Canucks don't agree with bad-boy image

Canucks forward Ryan Kesler gets into a scrap with Bruins defenceman Dennis Seidenberg during Game...

Canucks forward Ryan Kesler gets into a scrap with Bruins defenceman Dennis Seidenberg during Game 3 of the Stanley Cup final in Boston, Mass., June 6, 2011. (ERIC BOLTE/QMI Agency)

CHRIS STEVENSON, QMI Agency

, Last Updated: 7:33 PM ET

BOSTON - The Big, Bad Canucks?

When asked what he thought about his team's new image as the bad boys of hockey with all that's gone on in this Stanley Cup final -- finger biting and taunting and now a four-game suspension to defenceman Aaron Rome -- Vancouver Canucks captain Henrik Sedin took offence.

"Is that the image? In Boston, maybe," he said. "I know what type of group we have. We're a tight group. We're honest players. There's always guys who are maybe going to cross the line a little bit, again, we're talking about grey areas. I don't think we're the dirtiest team in the playoffs.

"Maybe there's a lot of attention on our team because we are where we are right now. That's the way it's going to be."

The Canucks are rallying around Rome heading into Game 4 Wednesday night after he was suspended for his hit on Boston Bruins forward Nathan Horton.

Rome was to go out to dinner with his teammates Tuesday night and they threw their moral support behind him.

"We don't agree with (the suspension)," said Canucks winger Daniel Sedin. "At the same time, you never want to see a guy leave the ice like that. You hope he's OK. At the same time, I still think we have to support Romer."

When it was suggested the Bruins might rally around Horton -- he is out for the rest of the series, which the Bruins trail 2-1, with a concussion -- Daniel Sedin said the Canucks could do the same with Rome.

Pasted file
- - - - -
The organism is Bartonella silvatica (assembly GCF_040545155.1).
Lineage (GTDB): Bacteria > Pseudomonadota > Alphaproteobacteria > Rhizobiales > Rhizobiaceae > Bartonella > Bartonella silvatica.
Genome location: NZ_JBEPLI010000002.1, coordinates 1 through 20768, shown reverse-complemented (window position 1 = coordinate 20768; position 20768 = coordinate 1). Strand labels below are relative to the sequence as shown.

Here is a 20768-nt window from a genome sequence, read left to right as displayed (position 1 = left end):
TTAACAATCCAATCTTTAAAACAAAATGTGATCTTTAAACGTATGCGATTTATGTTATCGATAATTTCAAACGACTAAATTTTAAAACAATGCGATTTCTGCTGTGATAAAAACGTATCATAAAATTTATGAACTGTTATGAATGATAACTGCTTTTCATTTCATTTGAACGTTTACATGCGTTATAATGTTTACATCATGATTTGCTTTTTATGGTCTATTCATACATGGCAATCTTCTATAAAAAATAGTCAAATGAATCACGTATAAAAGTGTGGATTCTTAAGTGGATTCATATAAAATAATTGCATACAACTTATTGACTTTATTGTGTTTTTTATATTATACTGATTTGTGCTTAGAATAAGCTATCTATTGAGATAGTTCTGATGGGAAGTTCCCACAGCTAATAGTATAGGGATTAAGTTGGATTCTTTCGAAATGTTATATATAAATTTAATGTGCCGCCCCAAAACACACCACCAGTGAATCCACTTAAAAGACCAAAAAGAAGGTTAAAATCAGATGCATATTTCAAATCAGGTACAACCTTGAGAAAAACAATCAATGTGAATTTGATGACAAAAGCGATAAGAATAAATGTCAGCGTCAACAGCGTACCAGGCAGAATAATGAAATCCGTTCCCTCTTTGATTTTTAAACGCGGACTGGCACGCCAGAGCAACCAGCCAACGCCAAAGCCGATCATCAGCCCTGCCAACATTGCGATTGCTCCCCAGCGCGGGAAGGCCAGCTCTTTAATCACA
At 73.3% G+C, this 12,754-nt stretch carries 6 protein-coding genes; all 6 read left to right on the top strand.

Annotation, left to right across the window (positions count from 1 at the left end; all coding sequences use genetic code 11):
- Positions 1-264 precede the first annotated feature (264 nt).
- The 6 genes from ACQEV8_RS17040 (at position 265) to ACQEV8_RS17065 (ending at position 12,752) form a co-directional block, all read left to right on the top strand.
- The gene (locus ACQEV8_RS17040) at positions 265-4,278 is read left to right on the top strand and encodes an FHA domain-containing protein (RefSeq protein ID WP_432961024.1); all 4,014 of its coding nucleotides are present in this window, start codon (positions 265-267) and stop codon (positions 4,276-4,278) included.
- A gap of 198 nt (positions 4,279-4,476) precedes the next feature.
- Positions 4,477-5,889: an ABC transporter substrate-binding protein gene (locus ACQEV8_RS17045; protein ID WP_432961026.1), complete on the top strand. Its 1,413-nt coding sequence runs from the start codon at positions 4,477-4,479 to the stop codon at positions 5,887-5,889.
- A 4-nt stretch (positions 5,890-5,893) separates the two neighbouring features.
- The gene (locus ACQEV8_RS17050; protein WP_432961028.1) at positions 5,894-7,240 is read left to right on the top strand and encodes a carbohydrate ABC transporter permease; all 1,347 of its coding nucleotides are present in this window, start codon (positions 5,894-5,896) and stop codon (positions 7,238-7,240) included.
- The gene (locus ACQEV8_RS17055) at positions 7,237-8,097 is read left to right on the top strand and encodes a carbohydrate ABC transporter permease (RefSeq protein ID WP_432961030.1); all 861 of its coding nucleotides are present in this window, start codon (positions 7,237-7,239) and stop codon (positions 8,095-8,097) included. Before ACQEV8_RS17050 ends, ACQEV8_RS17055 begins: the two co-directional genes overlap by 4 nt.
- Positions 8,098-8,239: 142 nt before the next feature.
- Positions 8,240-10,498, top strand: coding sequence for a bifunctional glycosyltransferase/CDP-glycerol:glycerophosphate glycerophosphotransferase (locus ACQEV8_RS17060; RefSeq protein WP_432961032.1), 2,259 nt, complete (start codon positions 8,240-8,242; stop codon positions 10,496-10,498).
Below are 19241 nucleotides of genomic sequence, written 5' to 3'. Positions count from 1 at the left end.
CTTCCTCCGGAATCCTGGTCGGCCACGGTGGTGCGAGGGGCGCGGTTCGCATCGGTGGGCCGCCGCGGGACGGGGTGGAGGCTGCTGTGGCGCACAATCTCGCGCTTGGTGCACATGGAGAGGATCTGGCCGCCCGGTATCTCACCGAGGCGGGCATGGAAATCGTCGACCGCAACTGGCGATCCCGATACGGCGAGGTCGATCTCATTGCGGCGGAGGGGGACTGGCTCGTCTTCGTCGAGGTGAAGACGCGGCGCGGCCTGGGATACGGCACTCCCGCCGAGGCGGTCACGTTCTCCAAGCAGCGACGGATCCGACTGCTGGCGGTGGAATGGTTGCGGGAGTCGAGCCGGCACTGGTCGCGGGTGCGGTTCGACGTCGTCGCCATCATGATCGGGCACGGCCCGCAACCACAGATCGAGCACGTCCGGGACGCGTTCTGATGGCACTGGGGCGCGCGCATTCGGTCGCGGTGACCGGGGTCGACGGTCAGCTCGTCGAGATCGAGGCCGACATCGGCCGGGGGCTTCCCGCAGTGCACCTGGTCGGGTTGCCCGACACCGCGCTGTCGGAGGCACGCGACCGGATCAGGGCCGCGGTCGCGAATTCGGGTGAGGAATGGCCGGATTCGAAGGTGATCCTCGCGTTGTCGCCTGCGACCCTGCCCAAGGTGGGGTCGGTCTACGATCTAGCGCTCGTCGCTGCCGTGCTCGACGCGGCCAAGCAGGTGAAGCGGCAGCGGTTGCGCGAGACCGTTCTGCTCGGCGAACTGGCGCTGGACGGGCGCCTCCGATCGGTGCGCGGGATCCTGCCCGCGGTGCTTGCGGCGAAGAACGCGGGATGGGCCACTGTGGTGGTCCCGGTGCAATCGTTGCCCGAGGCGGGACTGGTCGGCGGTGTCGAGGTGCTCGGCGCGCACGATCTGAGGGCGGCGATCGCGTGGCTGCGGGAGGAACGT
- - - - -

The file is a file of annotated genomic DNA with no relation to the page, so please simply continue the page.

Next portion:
"We're playing for Romer right now," he said. "He's a hard-working guy, a great teammate and a friend. He's going to be out for the rest of the playoffs. It should be a rallying point for us, too. That won't be a problem.

"He's not happy and neither are we. He's a great guy to have on your team and to see him get punished like that, it's not something we agree on."

The debate over the hit raged, with basically most of the hockey world on one side and the Canucks and their supporters on the other.

"I think over here you say, 'One steamboat, two steamboats,' but I don't think you even had time to say 'One steamboat,'" said Henrik Sedin of the gap between Horton releasing a pass and Rome putting his shoulder into Horton's chin.

"There's a lot of grey areas in life. It's not only hockey. It's a tough thing to make those decisions. We know that. It's always tougher when you see a guy laying on the ice like Horton did. We don't agree with the decision, but we know they have a tough job.

"He was standing still when he made the hit. It wasn't like he came full speed from the blind side. He was stepping up. I thought it was more Horton ran into him. Romer stepped up and made a good hit."

chris.stevenson@sunmedia.ca

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